July 20, 2021 - 11:05am

Recently Pfizer and Moderna regulators announced that they would be adding heart inflammation as a potential side effect of their Covid vaccines. The European Medicines Agency found 145 cases of myocarditis and 138 cases of pericarditis out of 177m doses given of the Pfizer-BioNTech vaccine, and 19 cases of myocarditis and 19 cases of pericarditis out of 20 million doses given of the Moderna vaccine.

This is an important update, but it raises another question: why haven’t menstrual cycle changes been listed as a potential side effect too, given that over 13,000 women in the UK have reported this, and the true number is likely to be much higher?

Period changes may be a less dangerous side-effect, but it is nonetheless an important one. Firstly, misinformation about vaccines and fertility is rife (Google searches for infertility relating to Covid vaccines recently increased by 34,000% after anti-vaxxers spread false information from a petition by physicians questioning its safety), and not pre-warning women that they could experience menstrual changes only adds fuel to that fire.

Secondly, there has been a notable slow-down in the vaccine roll-out, especially amongst young people, and research shows that women are less likely to take up the vaccine than men. Thirdly, and most importantly, this is yet another example of society overlooking female health because we do not take into account the unique biological factors affecting women.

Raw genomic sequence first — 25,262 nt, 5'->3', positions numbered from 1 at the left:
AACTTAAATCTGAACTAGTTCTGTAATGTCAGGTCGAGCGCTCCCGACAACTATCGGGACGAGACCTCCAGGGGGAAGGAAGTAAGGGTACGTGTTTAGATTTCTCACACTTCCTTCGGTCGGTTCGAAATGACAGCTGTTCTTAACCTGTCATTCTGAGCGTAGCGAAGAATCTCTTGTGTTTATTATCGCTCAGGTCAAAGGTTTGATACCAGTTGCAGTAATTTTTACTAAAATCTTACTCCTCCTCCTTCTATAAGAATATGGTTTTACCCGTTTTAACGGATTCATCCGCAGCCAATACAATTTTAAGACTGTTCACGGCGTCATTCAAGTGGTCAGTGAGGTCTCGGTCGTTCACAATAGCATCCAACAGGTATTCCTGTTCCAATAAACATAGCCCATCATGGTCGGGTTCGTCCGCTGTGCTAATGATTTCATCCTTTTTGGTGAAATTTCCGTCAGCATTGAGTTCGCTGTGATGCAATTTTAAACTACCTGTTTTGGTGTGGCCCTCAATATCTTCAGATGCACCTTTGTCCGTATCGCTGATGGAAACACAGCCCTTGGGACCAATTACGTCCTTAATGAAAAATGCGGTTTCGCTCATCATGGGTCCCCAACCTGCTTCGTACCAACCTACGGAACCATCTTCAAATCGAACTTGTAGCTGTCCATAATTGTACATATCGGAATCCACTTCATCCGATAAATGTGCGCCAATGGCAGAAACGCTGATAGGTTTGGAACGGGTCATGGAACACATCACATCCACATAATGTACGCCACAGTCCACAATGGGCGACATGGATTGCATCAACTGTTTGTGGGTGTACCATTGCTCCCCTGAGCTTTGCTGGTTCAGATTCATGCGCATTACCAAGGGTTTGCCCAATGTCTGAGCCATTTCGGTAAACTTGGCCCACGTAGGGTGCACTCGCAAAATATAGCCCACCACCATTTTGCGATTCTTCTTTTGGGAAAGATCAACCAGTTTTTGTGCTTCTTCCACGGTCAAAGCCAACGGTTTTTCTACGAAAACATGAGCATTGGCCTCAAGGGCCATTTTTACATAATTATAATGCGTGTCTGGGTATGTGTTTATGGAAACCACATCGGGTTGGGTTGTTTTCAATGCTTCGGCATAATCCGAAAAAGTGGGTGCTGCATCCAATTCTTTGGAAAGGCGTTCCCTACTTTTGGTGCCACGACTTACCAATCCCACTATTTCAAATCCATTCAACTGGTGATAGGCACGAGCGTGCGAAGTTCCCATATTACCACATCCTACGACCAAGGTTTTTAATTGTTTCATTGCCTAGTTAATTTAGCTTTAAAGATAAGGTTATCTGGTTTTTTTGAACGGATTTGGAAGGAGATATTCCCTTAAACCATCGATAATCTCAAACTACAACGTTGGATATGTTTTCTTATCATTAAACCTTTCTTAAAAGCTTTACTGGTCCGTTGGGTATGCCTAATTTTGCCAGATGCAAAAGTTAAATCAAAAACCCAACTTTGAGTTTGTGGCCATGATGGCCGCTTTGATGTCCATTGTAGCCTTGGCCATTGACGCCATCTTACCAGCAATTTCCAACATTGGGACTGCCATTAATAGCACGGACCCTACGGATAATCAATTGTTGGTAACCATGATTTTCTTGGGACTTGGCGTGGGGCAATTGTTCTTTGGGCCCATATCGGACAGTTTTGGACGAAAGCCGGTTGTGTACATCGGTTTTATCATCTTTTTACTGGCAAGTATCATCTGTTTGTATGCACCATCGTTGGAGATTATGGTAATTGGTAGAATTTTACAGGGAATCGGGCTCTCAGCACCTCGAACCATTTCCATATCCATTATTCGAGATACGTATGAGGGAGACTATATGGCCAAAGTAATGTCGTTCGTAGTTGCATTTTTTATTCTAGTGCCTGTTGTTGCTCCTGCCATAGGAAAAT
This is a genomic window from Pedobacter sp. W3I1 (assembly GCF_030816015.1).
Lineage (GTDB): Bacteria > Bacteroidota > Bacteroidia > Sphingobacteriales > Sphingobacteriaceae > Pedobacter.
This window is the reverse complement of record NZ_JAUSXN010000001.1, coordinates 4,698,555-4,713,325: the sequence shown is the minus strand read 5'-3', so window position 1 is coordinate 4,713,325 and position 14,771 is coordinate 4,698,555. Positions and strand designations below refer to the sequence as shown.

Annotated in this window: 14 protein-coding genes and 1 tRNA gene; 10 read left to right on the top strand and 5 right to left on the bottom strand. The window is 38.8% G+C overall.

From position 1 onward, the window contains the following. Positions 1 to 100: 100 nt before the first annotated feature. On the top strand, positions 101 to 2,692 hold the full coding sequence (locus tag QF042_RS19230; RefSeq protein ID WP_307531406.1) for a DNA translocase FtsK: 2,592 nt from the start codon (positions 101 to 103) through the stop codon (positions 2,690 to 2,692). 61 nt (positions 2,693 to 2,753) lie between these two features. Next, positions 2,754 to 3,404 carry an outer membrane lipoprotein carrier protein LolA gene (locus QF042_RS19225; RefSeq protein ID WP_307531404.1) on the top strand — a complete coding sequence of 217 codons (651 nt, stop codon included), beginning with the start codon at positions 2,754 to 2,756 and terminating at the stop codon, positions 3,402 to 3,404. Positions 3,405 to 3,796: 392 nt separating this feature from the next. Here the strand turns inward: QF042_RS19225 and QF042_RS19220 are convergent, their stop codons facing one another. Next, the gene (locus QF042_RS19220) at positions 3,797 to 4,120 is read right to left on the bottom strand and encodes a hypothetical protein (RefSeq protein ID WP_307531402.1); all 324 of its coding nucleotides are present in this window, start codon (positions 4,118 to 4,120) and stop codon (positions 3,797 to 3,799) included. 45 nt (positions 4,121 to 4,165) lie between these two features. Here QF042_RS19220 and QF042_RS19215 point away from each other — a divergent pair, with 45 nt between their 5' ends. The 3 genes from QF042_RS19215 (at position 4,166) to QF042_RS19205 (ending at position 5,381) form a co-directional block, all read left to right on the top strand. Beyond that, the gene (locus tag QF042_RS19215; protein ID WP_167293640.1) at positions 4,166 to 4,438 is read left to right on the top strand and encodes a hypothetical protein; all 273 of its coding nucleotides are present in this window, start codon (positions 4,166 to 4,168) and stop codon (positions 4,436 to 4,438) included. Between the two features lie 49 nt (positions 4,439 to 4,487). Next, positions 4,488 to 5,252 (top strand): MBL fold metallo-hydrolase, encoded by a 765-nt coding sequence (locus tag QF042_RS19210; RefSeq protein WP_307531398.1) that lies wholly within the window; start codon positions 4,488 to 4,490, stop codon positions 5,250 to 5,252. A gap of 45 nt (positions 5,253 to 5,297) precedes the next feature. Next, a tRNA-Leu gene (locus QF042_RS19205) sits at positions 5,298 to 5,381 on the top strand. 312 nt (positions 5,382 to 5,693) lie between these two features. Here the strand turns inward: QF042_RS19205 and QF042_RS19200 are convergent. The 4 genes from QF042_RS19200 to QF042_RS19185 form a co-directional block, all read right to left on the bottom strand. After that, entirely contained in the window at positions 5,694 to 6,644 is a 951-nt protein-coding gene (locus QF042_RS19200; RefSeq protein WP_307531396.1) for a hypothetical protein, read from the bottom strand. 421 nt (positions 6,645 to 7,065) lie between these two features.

We know that Covid affects men and women differently, and yet neither the Pfizer or Moderna vaccine trials disaggregated data on adverse side effects by sex, and less than 0.2% of Covid clinical trials even mention sex as a recruitment criterion, according to the ClinicalTrials.gov database. Interestingly, a study back in March also reported that nearly all anaphylactic reactions to the Covid vaccines occurred in women, and almost all cases of blood clots caused by the Astra-Zeneca vaccine occurred in women under 55, and yet still the European Medicines Agency did not find any basis for reviewing sex as a specific risk factor.

We have known for years that women respond differently to vaccines than men; we tend to have stronger immune responses, both from antibodies and T-cells, and research on the flu vaccine suggests that women can produce the same immunological response to a half-dose vaccine as men do to a full dose. Surely this explains why women are so much more likely to experience adverse side effects (in Norway, 83% of reported side effects have come from women), and therefore makes this oversight even more bizarre.

The reasoning seems to be that taking into account women’s specific biological factors (for example, our fluctuating hormones) would complicate clinical trials, and therefore it is easier to see women as ‘little men’ rather than a discrete group with our own metabolic and hormonal differences. Yet the problem is that this leads to a kind of medical gaslighting; for example, telling women that changes to their period post-vaccine are ‘coincidental’ or purely ‘perceived’ not only invalidates their experiences but also dismisses the science. There are very plausible explanations for these changes — women’s uterus linings are linked to their immune system by chemical messengers called cytokines that regulate inflammation, and therefore may well be affected by vaccines.

If scientists really want to reassure women that these menstrual cycle changes are temporary, then they need data to back it up, and the problem is there simply isn’t any. This should not dissuade anyone from getting the vaccine — I had my second jab on Saturday — but it should be a wake-up call to organisations like The Wellcome Trust and The Medical Research Council that guidelines on breaking down trial data by sex is long overdue. Period.

Kristina Murkett is a freelance writer and English teacher.